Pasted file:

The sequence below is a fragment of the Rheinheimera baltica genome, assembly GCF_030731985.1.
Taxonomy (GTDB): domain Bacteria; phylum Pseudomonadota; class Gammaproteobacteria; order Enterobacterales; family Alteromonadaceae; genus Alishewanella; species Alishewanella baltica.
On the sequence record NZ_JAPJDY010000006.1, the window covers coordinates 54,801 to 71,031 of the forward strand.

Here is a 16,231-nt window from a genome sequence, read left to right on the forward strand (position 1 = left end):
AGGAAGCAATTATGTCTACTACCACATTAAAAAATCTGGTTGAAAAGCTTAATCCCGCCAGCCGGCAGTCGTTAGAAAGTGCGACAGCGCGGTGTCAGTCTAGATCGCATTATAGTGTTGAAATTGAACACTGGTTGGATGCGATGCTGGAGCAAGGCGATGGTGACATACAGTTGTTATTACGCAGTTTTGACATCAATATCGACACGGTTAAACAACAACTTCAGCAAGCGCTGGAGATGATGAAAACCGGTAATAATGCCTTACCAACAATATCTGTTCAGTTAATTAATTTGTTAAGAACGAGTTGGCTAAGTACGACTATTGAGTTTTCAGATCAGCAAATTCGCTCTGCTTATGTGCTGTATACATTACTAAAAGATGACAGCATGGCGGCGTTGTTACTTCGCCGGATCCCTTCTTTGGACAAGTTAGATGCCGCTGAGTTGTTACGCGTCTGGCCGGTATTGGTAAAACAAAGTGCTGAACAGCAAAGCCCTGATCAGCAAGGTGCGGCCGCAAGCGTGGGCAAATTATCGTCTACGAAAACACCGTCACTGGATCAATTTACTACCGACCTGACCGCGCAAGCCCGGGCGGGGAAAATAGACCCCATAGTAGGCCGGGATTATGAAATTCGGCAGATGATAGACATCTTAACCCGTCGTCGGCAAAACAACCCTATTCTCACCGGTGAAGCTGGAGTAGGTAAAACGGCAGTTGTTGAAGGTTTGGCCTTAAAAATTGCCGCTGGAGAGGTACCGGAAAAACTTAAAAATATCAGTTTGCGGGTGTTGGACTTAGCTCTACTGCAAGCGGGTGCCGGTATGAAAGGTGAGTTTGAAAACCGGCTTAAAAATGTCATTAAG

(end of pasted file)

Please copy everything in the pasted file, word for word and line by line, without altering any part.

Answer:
The sequence below is a fragment of the Rheinheimera baltica genome, assembly GCF_030731985.1.
Taxonomy (GTDB): domain Bacteria; phylum Pseudomonadota; class Gammaproteobacteria; order Enterobacterales; family Alteromonadaceae; genus Alishewanella; species Alishewanella baltica.
On the sequence record NZ_JAPJDY010000006.1, the window covers coordinates 54,801 to 71,031 of the forward strand.

Here is a 16,231-nt window from a genome sequence, read left to right on the forward strand (position 1 = left end):
AGGAAGCAATTATGTCTACTACCACATTAAAAAATCTGGTTGAAAAGCTTAATCCCGCCAGCCGGCAGTCGTTAGAAAGTGCGACAGCGCGGTGTCAGTCTAGATCGCATTATAGTGTTGAAATTGAACACTGGTTGGATGCGATGCTGGAGCAAGGCGATGGTGACATACAGTTGTTATTACGCAGTTTTGACATCAATATCGACACGGTTAAACAACAACTTCAGCAAGCGCTGGAGATGATGAAAACCGGTAATAATGCCTTACCAACAATATCTGTTCAGTTAATTAATTTGTTAAGAACGAGTTGGCTAAGTACGACTATTGAGTTTTCAGATCAGCAAATTCGCTCTGCTTATGTGCTGTATACATTACTAAAAGATGACAGCATGGCGGCGTTGTTACTTCGCCGGATCCCTTCTTTGGACAAGTTAGATGCCGCTGAGTTGTTACGCGTCTGGCCGGTATTGGTAAAACAAAGTGCTGAACAGCAAAGCCCTGATCAGCAAGGTGCGGCCGCAAGCGTGGGCAAATTATCGTCTACGAAAACACCGTCACTGGATCAATTTACTACCGACCTGACCGCGCAAGCCCGGGCGGGGAAAATAGACCCCATAGTAGGCCGGGATTATGAAATTCGGCAGATGATAGACATCTTAACCCGTCGTCGGCAAAACAACCCTATTCTCACCGGTGAAGCTGGAGTAGGTAAAACGGCAGTTGTTGAAGGTTTGGCCTTAAAAATTGCCGCTGGAGAGGTACCGGAAAAACTTAAAAATATCAGTTTGCGGGTGTTGGACTTAGCTCTACTGCAAGCGGGTGCCGGTATGAAAGGTGAGTTTGAAAACCGGCTTAAAAATGTCATTAAG